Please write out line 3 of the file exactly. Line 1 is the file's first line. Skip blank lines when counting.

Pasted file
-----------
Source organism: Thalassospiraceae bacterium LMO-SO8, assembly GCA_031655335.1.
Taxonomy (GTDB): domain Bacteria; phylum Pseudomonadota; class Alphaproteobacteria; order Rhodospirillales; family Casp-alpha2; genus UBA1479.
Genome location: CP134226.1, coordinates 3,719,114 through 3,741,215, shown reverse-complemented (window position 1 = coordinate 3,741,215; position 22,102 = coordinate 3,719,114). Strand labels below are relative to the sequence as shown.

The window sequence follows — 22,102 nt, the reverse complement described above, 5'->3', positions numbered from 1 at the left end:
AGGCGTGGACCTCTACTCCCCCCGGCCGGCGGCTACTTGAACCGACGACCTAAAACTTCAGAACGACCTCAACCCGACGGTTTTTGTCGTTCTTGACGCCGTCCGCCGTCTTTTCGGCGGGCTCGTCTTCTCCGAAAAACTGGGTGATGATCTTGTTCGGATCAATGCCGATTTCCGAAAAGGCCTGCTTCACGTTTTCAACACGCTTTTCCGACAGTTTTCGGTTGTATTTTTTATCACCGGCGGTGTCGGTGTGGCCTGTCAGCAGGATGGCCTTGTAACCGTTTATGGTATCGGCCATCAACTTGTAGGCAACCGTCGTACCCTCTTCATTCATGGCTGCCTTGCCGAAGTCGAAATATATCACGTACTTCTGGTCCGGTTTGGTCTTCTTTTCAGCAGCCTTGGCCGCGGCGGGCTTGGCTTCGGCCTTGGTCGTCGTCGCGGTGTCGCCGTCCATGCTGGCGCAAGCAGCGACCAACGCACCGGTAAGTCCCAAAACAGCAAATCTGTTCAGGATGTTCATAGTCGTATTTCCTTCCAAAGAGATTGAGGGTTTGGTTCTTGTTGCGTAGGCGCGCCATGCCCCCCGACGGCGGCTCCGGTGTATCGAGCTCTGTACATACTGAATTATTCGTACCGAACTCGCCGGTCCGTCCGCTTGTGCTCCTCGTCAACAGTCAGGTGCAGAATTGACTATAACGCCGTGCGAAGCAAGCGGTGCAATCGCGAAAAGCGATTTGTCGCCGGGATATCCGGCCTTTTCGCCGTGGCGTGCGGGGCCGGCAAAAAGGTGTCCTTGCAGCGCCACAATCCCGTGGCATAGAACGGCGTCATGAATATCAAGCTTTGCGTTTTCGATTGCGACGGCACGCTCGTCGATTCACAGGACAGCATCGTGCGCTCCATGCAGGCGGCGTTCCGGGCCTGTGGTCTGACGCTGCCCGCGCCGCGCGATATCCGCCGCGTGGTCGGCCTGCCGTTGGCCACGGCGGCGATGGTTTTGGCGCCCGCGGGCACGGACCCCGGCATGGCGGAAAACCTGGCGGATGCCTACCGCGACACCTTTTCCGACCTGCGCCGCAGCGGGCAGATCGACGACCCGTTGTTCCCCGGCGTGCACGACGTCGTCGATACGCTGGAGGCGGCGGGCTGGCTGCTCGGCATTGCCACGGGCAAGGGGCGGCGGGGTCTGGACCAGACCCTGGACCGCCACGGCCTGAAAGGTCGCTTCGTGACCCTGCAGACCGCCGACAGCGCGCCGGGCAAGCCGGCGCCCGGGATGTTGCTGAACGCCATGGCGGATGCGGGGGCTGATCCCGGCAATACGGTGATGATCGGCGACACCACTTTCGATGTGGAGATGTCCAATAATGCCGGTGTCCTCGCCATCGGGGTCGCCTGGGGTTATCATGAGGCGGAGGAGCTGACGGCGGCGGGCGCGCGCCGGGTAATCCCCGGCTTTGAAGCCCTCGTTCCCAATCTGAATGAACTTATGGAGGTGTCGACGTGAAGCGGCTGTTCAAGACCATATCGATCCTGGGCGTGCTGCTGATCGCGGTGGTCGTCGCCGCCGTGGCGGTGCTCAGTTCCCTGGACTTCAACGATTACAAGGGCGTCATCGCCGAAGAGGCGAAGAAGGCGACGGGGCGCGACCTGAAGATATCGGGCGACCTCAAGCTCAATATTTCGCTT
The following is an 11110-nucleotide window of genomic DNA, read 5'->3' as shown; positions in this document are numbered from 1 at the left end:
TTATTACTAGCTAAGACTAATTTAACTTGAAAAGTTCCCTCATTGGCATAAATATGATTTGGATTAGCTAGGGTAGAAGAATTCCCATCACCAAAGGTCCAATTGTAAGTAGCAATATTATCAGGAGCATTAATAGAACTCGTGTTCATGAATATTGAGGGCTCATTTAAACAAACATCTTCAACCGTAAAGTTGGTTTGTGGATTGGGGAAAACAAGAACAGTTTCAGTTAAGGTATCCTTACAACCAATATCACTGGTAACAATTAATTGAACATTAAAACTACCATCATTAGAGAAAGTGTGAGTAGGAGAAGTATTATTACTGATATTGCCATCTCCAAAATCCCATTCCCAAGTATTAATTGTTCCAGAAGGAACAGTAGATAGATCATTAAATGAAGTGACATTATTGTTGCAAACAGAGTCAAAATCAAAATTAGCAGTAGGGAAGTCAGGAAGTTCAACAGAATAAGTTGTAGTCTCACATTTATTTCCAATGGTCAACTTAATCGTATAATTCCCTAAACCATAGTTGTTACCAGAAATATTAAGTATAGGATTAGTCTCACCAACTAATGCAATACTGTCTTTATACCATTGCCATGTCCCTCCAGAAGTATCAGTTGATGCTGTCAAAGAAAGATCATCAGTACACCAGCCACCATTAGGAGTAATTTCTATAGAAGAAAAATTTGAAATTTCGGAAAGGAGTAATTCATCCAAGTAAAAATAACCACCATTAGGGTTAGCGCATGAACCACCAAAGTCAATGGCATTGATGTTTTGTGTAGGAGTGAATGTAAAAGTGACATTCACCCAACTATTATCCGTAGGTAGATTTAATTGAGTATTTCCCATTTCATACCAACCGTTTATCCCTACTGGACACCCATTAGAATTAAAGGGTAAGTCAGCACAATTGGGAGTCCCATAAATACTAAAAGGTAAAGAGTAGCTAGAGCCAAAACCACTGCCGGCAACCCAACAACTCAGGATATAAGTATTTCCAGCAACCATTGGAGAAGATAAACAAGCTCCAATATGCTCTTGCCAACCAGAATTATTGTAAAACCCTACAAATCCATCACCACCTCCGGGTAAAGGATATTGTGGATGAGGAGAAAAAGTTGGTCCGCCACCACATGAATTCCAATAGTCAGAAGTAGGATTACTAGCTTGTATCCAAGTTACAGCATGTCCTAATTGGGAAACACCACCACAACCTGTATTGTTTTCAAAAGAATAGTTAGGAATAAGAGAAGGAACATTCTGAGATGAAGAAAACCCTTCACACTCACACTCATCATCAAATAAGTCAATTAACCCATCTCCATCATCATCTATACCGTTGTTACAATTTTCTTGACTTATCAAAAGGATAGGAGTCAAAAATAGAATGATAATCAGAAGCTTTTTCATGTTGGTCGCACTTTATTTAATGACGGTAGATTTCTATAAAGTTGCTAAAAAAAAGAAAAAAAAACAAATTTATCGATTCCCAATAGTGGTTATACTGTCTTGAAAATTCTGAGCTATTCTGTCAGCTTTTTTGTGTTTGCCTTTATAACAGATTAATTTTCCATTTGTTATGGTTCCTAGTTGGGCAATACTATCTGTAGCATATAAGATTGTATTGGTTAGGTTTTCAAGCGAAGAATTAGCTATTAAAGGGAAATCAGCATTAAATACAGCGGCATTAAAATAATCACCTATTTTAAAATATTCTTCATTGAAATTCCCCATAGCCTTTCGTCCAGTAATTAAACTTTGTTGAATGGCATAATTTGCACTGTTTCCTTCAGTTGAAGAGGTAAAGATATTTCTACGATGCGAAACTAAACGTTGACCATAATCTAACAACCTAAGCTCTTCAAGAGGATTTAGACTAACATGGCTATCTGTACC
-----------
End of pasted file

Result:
Genome location: CP134226.1, coordinates 3,719,114 through 3,741,215, shown reverse-complemented (window position 1 = coordinate 3,741,215; position 22,102 = coordinate 3,719,114). Strand labels below are relative to the sequence as shown.